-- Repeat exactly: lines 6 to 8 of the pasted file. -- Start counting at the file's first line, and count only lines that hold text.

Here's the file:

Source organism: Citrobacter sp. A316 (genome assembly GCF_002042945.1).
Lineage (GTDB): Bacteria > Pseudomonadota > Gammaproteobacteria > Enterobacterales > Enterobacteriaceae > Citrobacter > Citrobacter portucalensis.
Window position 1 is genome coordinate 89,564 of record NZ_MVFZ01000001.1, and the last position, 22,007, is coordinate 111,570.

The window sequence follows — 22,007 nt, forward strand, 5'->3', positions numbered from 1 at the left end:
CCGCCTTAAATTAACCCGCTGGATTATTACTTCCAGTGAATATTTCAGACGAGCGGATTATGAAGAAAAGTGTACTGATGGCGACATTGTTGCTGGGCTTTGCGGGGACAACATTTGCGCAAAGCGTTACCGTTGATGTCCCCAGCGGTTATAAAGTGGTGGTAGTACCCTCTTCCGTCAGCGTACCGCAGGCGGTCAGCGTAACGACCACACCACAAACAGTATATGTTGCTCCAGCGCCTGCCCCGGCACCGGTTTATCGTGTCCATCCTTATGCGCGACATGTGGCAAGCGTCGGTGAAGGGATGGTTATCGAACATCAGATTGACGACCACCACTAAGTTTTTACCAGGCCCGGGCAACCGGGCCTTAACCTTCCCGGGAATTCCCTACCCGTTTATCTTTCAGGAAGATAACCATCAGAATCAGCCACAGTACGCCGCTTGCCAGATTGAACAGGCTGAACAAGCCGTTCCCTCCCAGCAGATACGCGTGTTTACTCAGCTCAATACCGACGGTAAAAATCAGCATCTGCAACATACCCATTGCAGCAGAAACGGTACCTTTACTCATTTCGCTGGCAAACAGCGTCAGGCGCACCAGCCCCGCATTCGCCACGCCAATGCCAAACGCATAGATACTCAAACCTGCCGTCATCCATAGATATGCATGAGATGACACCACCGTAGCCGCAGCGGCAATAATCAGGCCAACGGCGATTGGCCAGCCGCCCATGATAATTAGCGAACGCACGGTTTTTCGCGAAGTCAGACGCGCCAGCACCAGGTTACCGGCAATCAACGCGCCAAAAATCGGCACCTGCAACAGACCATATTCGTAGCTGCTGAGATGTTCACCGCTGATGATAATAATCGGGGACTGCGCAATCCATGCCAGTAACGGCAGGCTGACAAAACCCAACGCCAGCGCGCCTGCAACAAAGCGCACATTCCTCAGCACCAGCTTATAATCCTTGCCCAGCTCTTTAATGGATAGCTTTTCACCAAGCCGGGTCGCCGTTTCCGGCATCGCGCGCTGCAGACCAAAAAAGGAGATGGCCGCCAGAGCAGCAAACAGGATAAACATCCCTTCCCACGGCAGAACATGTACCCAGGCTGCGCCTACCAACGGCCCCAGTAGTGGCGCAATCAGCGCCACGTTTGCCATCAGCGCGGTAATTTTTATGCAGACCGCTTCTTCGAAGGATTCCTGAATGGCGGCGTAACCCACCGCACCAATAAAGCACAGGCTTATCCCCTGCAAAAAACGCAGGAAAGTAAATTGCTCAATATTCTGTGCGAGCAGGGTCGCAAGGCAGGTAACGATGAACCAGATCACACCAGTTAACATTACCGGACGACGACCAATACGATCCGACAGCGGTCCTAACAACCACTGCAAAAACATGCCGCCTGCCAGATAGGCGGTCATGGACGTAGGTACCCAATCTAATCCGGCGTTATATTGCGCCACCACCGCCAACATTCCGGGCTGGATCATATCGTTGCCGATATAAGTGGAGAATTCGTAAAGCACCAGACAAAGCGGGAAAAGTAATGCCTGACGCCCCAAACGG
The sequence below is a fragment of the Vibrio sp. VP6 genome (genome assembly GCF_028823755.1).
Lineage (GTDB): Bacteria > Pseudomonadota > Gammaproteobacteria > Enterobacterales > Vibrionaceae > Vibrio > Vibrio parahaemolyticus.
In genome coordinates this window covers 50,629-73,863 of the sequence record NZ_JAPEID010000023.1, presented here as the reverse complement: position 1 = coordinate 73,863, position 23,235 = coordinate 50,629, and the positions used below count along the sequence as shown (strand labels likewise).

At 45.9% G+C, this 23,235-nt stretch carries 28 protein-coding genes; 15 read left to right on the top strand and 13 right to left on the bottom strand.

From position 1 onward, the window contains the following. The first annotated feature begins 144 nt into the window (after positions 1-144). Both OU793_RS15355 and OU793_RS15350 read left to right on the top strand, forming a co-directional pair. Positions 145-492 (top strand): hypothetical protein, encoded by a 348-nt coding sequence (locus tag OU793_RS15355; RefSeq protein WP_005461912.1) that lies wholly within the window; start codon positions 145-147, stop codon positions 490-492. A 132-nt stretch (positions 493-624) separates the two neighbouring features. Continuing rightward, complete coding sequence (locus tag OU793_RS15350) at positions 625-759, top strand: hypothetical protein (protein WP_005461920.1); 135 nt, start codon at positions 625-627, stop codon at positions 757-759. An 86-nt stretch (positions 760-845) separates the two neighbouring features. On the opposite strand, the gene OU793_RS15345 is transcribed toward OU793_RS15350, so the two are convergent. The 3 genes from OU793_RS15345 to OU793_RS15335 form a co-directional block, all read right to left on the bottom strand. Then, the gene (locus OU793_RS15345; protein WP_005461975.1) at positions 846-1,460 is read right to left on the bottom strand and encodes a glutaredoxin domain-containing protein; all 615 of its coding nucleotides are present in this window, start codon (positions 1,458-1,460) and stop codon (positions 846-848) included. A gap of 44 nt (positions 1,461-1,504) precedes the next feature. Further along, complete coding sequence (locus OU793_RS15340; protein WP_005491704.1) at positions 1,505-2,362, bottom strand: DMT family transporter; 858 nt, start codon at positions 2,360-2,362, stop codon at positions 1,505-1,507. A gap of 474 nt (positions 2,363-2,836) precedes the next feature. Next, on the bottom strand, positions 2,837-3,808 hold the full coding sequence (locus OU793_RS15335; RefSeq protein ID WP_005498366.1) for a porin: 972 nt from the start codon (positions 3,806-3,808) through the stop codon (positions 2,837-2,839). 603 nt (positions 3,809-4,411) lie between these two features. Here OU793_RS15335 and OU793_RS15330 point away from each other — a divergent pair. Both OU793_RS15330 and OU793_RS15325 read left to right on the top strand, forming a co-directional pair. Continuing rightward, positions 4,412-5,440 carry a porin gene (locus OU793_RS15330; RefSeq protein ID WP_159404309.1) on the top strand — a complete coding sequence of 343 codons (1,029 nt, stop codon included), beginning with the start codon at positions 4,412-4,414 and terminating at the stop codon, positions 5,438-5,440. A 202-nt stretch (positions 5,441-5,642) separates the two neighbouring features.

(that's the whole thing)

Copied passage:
The sequence below is a fragment of the Vibrio sp. VP6 genome (genome assembly GCF_028823755.1).
Lineage (GTDB): Bacteria > Pseudomonadota > Gammaproteobacteria > Enterobacterales > Vibrionaceae > Vibrio > Vibrio parahaemolyticus.
In genome coordinates this window covers 50,629-73,863 of the sequence record NZ_JAPEID010000023.1, presented here as the reverse complement: position 1 = coordinate 73,863, position 23,235 = coordinate 50,629, and the positions used below count along the sequence as shown (strand labels likewise).